The Search is an artist-curated sculpture/stage/architecture designed to create singular private and public experience. The project is available to travel, and its programming becomes the curatorial responsibility of the host institution in future iterations. They are invited to activate local artists and communities to fulfill the possibilities of the architecture.
The outside of the structure is a symbolic and literal stage for public performances. The inside of the structure is a space for curated, private, unrecorded two-person conversations. Conversation participants are given limited instructions and are left unconstrained save for a time limit. The length of their conversation, its substance and its terms are all up to them. A series of artist books builds with each exhibition that records the name and dates of project participants.
20 Drumsticks on The Search
conceived by Tim Kinsella, part of a larger program of public programming and private, unrecorded, and curated two-person conversations (which happen inside the steps) as part of The Search, Jason Lazarus at Andrew Rafacz Gallery, Sept 10-Oct 15, 2011.
Thank you Tim Kinsella, Alex Inglizian, Seth She,r Adam Vida, Angel Ledezma, Theo Katsaounis, Bobby Burg, Matt Clark, Todd Mattei, Areif Sless-Kitain, and Jonathan Van Herik.
Guests are invited to bring objects to contribute and take other objects from the space. These discarded/refound/chance objects will be arranged on The Search, converting the space into a store display, chance arrangement, and object exchange for two hours. The flux of arranged objects will be photographed as a series of chance still life arrangements.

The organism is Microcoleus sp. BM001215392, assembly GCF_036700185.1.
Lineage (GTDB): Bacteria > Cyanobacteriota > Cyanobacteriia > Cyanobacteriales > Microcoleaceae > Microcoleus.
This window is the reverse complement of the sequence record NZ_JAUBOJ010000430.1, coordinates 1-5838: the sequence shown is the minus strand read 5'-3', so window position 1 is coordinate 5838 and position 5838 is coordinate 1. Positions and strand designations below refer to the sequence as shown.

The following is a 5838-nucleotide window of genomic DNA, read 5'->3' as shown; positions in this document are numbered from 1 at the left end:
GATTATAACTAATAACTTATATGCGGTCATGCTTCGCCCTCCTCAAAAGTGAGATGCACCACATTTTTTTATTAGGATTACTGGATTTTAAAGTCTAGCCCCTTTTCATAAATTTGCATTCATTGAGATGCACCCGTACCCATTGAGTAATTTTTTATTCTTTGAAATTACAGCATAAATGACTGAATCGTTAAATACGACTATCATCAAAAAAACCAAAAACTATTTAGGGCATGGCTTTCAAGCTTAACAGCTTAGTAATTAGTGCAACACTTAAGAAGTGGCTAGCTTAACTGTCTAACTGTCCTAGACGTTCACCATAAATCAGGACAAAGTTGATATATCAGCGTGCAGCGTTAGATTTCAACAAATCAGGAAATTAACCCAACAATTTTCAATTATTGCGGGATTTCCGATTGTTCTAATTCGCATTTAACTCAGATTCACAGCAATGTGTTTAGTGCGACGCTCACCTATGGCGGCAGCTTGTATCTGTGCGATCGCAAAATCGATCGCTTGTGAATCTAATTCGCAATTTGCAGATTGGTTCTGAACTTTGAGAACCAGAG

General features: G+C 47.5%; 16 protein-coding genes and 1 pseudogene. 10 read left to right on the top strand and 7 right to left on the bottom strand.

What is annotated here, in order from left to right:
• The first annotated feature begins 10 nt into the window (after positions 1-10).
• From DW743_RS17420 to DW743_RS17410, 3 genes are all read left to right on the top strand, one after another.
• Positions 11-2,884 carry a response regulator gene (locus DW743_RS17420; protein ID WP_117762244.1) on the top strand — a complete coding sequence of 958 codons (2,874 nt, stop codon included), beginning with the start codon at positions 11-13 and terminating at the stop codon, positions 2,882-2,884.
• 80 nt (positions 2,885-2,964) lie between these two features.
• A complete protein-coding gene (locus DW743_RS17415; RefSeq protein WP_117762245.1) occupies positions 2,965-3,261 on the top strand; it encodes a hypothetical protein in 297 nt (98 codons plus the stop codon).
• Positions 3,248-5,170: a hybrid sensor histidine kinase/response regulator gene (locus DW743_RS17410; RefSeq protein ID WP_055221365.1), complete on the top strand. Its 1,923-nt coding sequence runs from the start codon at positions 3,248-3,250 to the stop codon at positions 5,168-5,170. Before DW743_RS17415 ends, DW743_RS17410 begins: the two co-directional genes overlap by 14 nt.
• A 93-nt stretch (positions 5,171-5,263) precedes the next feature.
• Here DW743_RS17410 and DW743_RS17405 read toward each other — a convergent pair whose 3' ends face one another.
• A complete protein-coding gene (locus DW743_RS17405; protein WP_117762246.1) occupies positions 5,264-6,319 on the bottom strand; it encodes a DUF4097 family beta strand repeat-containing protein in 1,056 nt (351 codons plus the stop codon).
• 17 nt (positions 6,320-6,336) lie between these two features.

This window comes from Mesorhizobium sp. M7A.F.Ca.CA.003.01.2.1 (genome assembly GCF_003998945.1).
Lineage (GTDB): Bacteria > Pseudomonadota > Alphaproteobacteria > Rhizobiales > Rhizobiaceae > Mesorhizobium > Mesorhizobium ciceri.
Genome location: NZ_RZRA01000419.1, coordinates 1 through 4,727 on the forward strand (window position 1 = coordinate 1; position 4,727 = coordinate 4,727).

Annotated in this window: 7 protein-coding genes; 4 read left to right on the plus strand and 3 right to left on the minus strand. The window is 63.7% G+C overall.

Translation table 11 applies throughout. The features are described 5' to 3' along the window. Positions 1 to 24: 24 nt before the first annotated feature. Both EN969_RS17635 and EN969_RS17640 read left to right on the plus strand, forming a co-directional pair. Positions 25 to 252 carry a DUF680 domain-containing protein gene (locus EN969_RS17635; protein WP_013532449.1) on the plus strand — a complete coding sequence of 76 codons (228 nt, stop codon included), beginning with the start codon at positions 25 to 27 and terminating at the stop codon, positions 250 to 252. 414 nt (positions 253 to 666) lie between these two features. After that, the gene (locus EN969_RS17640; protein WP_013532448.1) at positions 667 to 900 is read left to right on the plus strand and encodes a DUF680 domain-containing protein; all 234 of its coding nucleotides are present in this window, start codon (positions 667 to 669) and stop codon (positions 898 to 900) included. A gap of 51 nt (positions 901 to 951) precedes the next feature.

September 17, 1-3pm
Andrew Rafacz Gallery
Industry of the Ordinary investigate the state of being internal, protected and private, while simultaneously external, vulnerable, and public.
Threewalls presents The Waldorf Panels at The Search by Jason Lazarus
Andrew Rafacz Gallery
Friday October 7, 6-7:30 PM
In collaboration with Soberscove Press
In the Spring of 1965, dozens of New York artists met for the two-part, invitation-only Waldorf Panels on Sculpture. The transcripts, reprinted for the first time since their 1965 original publication by Soberscove Press, a project by Chicago-based sculptor Julia Klein, convey a strong sense of a genre–and an artworld–in transition. In the dialogic spirit of Jason Lazarus’ The Search, Threewalls presents a reinterpretation of Isamu Noguchi, Claes Oldenburg, Phillip Pavia, George Segal, George Sugarman, and James Wines’ historic art conversation from this occasion performed by Chicago female sculptors including Jesse Harrod, Heather Mekkelson, Meg Duguid, Martine Syms, and Sara Schnadt more on the steps of the ziggurat.
When we were thinking about programming the “outside” of the structure where the main conversations of the project happened inside, somewhat secretly, we figured there might be space for a historic intervention. If the main actions taking in the place were these conversations, it seemed like a ripe situation for re-staging a dialogue on sculpture. Because if we’re going to figure out what we’re doing on this giant structure, maybe it might be helpful to think about all the giants who have talked about it before. So we took this little quiet beautiful book that Soberscove Press put out, and we made it even more beautiful by asking female Chicago sculptors to interpret this situation where not enough women were given a voice, and then we all had a moment together and thought about history.